Silver has a long history of use in medicine as an antimicrobial agent. It has been shown to possess antibacterial, antifungal, and antiviral functions and is an effective antibacterial agent against many microorganisms. Recent studies have developed antibacterial nanocomposites and dentin-bonding agents containing nanoparticles of silver (NAg) with a potent antibacterial activity. However, there has been no report on the incorporation of NAg into RMGICs. Furthermore, previous studies have found that the antimicrobial properties of fluoride are limited, and its release occurs mainly beneath the orthodontic brackets, where often it is inefficient or unsuccessful in preventing decalcification away from the brackets. In contrast, it was reported that NAg-containing resin has a long-distance killing capability because of silver ion release. Therefore, it is beneficial to incorporate NAg into RMGICs, and the NAg and fluoride could be complementary agents in inhibiting white spot lesions both beneath and away from the orthodontic brackets.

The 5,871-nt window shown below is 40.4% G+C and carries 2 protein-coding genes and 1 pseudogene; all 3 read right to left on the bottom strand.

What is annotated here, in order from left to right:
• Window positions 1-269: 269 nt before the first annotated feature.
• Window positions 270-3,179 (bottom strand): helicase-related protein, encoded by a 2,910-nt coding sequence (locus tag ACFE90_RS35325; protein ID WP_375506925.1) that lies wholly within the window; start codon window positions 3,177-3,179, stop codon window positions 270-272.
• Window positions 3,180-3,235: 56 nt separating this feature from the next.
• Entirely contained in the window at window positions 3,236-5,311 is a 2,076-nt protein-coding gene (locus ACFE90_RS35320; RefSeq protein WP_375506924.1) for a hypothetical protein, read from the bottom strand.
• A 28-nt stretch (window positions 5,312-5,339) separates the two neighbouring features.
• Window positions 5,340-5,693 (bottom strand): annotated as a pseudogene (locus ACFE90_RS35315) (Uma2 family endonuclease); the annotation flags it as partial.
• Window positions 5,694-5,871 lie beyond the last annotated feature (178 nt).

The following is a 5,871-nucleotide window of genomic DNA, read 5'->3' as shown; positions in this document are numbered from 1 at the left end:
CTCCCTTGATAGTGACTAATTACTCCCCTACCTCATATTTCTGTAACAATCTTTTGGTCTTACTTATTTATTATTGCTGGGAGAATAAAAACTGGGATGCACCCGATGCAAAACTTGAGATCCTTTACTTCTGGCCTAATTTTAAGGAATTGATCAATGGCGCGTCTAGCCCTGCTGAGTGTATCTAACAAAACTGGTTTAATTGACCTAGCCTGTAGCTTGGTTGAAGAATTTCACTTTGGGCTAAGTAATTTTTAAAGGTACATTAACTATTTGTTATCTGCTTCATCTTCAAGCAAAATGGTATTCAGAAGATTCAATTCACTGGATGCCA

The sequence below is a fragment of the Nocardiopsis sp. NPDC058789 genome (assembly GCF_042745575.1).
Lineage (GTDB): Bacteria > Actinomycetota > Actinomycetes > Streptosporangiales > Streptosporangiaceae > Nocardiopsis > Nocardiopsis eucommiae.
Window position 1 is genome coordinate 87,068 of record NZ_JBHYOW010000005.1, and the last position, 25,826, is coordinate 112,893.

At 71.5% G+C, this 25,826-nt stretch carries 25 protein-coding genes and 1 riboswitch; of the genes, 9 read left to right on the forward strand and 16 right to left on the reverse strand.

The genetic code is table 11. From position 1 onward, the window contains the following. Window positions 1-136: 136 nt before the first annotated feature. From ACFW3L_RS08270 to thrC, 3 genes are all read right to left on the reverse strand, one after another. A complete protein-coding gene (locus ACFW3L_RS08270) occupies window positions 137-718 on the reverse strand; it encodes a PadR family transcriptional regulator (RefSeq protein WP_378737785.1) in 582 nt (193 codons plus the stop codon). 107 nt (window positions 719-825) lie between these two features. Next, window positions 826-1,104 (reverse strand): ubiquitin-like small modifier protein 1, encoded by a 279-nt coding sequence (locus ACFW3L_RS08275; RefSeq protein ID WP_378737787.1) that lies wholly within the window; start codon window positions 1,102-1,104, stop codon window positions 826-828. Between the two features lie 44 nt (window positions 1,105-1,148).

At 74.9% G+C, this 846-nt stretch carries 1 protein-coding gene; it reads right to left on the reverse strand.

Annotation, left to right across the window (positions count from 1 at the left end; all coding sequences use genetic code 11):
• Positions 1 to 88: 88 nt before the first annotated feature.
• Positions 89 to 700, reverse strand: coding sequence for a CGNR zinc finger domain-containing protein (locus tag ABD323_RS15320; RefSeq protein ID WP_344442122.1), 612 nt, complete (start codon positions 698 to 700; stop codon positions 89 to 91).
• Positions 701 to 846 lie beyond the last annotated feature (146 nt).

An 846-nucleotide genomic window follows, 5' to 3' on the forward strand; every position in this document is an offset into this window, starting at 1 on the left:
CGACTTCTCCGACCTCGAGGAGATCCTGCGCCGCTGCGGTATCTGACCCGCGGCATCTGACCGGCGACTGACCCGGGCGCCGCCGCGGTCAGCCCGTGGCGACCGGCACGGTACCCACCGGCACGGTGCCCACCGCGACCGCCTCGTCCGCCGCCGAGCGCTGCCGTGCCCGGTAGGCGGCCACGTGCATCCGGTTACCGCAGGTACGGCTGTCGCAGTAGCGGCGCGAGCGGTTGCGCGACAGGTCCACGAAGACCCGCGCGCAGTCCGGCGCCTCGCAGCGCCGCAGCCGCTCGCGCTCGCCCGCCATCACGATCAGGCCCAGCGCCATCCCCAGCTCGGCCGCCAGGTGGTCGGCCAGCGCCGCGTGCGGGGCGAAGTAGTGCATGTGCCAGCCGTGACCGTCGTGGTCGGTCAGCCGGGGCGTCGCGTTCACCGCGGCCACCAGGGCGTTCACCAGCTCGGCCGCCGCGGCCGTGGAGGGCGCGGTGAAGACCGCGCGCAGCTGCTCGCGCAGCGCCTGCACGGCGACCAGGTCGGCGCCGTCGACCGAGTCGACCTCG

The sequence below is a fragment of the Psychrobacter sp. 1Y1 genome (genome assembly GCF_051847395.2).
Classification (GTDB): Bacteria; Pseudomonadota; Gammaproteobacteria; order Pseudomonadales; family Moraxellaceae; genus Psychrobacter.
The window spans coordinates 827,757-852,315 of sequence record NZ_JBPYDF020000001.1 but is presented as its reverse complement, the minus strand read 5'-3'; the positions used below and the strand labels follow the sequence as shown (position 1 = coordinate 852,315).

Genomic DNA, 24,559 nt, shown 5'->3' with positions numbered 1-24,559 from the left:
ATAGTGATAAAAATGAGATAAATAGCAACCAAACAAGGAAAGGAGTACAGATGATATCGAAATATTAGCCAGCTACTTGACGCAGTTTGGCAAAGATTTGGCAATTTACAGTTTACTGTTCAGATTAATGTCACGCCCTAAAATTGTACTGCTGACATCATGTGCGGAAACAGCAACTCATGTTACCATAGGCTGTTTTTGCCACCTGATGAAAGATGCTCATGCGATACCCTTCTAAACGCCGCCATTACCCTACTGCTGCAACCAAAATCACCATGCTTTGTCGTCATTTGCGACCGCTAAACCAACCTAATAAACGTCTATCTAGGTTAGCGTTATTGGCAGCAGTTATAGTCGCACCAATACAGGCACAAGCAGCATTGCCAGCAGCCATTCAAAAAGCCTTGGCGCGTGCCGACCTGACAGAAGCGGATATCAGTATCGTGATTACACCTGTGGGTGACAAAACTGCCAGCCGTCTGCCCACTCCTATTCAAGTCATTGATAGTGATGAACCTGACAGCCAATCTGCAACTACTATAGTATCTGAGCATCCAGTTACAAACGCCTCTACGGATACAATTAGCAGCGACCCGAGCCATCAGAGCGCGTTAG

Hence, the objectives of this study were to develop a novel RMGIC containing NAg for the prevention of white spot lesions. A dental plaque microcosm biofilm model with human saliva as the inoculum was used to investigate biofilm viability. The following hypotheses were tested: (1) incorporating NAg into RMGIC would not compromise the enamel bond strength, (2) RMGIC containing NAg would have much stronger antibacterial effects than a commercial RMGIC control, and (3) RMGIC containing NAg will inhibit not only bacteria on its surface, but also bacteria away from its surface in the culture medium.
Material and methods